quality.) He sent them to the publishers Breitkopf und Hartel accompanied by a letter of recommendation from Robert Schumann. Brahms dedicated the F-sharp Minor Sonata to famed pianist Clara Schumann.

In the four movements of this sonata we hear a moody first movement Allegro, which demands virtuosic presentation. This is followed by a dreamy Andante of variations based on a medieval Rhineland song. This movement leads without interruption into the Scherzo, also fashioned on the Rhineland theme song. The Finale is the longest and most profound movement of this sonata. After a slow introduction, with shifts from major to minor and a repeat of themes that are passionate, fiery, and “Schumannesque,” Brahms concludes with a coda reminiscent of the movement’s introduction.

Clara Schumann described Brahms’ early piano works as “rich in fantasy, depth of feeling, and mastery of form” –in short, a blend of Classical discipline and Romantic freedom.

Piano Sonata in B-flat Major, Op. D. 960

Franz Schubert (1797-1828)

Franz Schubert is considered one of the prime musicians who bridged the last of the Classical period and the beginning of the Romantic era. In his short thirty-one years, he created hundreds of works including vocal, symphonies, sacred and secular pieces, operas, and a large body of chamber and piano music. Although greatly appreciated by his circle of friends, much of his music was not appreciated during his lifetime but was discovered and published posthumously.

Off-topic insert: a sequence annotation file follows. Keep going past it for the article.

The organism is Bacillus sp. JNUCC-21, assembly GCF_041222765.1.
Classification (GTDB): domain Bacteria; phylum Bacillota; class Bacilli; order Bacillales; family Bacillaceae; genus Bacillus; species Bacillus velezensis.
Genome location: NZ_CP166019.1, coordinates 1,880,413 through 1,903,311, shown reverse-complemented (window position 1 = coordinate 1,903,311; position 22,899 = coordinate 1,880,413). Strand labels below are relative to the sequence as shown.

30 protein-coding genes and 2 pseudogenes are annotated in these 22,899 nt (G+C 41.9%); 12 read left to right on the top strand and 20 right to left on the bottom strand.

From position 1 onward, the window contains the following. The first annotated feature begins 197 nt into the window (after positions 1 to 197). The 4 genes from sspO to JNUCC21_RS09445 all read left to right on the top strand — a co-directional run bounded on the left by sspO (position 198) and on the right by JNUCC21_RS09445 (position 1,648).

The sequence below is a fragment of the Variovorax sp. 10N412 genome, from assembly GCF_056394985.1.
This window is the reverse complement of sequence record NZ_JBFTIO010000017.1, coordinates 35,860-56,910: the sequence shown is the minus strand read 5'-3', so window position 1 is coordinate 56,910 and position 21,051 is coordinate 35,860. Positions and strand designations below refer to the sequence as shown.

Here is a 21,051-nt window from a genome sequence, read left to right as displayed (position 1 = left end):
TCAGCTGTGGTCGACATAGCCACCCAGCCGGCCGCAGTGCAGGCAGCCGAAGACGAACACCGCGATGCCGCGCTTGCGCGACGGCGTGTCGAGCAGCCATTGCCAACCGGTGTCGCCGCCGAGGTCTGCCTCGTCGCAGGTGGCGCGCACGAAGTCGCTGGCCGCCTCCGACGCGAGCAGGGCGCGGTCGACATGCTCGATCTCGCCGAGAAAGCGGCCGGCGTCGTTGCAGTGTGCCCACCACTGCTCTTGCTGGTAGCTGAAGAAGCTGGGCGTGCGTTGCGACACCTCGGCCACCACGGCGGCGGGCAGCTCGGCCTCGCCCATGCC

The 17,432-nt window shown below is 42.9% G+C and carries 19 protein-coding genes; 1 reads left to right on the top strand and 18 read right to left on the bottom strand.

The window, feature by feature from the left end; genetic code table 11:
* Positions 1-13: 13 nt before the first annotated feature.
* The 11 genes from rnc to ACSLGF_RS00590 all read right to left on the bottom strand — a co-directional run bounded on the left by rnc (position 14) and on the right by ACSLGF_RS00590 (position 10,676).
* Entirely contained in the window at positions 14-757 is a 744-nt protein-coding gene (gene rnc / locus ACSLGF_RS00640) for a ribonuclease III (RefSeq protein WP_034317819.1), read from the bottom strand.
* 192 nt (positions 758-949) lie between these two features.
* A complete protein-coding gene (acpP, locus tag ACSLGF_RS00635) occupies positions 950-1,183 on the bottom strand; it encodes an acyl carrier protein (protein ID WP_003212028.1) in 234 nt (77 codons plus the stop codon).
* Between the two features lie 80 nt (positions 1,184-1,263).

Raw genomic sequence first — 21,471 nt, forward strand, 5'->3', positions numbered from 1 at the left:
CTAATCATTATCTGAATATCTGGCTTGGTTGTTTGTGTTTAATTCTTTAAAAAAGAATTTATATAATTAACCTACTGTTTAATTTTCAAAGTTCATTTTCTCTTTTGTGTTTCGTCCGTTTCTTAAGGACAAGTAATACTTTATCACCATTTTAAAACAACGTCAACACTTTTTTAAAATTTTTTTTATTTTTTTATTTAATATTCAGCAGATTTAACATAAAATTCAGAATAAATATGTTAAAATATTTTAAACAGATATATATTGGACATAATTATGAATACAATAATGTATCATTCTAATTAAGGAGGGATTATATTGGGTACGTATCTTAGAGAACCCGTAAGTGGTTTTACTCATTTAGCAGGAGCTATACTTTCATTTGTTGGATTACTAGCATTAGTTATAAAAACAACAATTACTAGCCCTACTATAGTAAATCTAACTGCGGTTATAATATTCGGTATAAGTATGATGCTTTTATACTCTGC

Of his twenty-two piano sonatas, the last three (C Minor, Op. 958, A Major, Op. 959, and B-flat Major, Op. 960) are considered his finest. Although severely ill, Schubert composed these three sonatas back-to-back between the spring and autumn of 1828. They were not published until ten years after his death. Today they are considered among his most important late works.

It is not clear whether Schubert knew he was dying when he composed his final piano sonata, but the sentiment of the music suggests that he may have had some premonition. The music has been described as almost hymn-like, with an expression of tranquility, even acceptance. Yet it is sprinkled with some happy, even joyful moments.

Schubert’s final instrumental work, the Piano Sonata in B-flat Major, was written in four movements. The opening, Molto moderato, suggests considerable foreboding while the subsequent Andante sostenuto is in a reflective mood. This second movement has been described as “a marvel of introspection with its strains of pathos and resignation.” The Scherzo provides some contrast and relief with brisk, bright, even joyful strains. The Finale, Allegro ma non troppo, is a rondo with variations which go from stormy to dark, then it ends in a cheerful vein.

Schubert played his last three sonatas at a party given in his honor on September 27, 1828, having finished the B-Flat Sonata only the previous day. He died less than two months afterwards.
As Claudio Arrau described the B-flat Major Sonata, “This is a work written in the proximity of death … one feels it from the very first theme … the breaking off, and the silence after a long mysterious trill in the bass.”

 

Program Notes by Joella Utley